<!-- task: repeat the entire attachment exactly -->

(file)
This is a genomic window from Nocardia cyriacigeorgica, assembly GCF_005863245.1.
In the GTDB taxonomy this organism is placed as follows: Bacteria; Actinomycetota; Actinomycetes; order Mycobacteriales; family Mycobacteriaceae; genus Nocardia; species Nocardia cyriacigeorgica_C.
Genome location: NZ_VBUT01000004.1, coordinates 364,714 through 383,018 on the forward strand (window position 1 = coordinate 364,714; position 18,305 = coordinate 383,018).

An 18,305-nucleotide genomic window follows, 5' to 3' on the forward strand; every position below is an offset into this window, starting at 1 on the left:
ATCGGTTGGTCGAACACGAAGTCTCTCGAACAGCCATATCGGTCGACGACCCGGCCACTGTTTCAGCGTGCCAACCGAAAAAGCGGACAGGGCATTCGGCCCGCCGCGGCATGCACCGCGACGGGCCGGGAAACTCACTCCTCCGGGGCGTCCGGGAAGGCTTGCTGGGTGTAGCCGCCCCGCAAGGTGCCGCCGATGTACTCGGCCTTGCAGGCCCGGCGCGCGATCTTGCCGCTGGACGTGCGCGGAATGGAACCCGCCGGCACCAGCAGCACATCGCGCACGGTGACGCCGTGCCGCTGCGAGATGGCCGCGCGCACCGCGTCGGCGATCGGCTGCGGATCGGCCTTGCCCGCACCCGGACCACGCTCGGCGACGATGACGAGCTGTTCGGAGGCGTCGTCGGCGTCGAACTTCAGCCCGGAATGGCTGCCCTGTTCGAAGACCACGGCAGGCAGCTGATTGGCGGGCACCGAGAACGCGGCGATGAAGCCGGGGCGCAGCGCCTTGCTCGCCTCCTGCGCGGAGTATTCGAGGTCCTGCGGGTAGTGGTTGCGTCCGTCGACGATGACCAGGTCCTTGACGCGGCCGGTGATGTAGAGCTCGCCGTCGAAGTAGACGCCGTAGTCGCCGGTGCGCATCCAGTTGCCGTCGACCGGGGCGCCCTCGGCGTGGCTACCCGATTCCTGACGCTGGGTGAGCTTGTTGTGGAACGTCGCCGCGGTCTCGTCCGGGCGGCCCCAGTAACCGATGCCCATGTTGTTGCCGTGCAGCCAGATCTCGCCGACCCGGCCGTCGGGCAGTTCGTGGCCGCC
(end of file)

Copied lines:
This is a genomic window from Nocardia cyriacigeorgica, assembly GCF_005863245.1.
In the GTDB taxonomy this organism is placed as follows: Bacteria; Actinomycetota; Actinomycetes; order Mycobacteriales; family Mycobacteriaceae; genus Nocardia; species Nocardia cyriacigeorgica_C.
Genome location: NZ_VBUT01000004.1, coordinates 364,714 through 383,018 on the forward strand (window position 1 = coordinate 364,714; position 18,305 = coordinate 383,018).

An 18,305-nucleotide genomic window follows, 5' to 3' on the forward strand; every position below is an offset into this window, starting at 1 on the left:
ATCGGTTGGTCGAACACGAAGTCTCTCGAACAGCCATATCGGTCGACGACCCGGCCACTGTTTCAGCGTGCCAACCGAAAAAGCGGACAGGGCATTCGGCCCGCCGCGGCATGCACCGCGACGGGCCGGGAAACTCACTCCTCCGGGGCGTCCGGGAAGGCTTGCTGGGTGTAGCCGCCCCGCAAGGTGCCGCCGATGTACTCGGCCTTGCAGGCCCGGCGCGCGATCTTGCCGCTGGACGTGCGCGGAATGGAACCCGCCGGCACCAGCAGCACATCGCGCACGGTGACGCCGTGCCGCTGCGAGATGGCCGCGCGCACCGCGTCGGCGATCGGCTGCGGATCGGCCTTGCCCGCACCCGGACCACGCTCGGCGACGATGACGAGCTGTTCGGAGGCGTCGTCGGCGTCGAACTTCAGCCCGGAATGGCTGCCCTGTTCGAAGACCACGGCAGGCAGCTGATTGGCGGGCACCGAGAACGCGGCGATGAAGCCGGGGCGCAGCGCCTTGCTCGCCTCCTGCGCGGAGTATTCGAGGTCCTGCGGGTAGTGGTTGCGTCCGTCGACGATGACCAGGTCCTTGACGCGGCCGGTGATGTAGAGCTCGCCGTCGAAGTAGACGCCGTAGTCGCCGGTGCGCATCCAGTTGCCGTCGACCGGGGCGCCCTCGGCGTGGCTACCCGATTCCTGACGCTGGGTGAGCTTGTTGTGGAACGTCGCCGCGGTCTCGTCCGGGCGGCCCCAGTAACCGATGCCCATGTTGTTGCCGTGCAGCCAGATCTCGCCGACCCGGCCGTCGGGCAGTTCGTGGCCGCC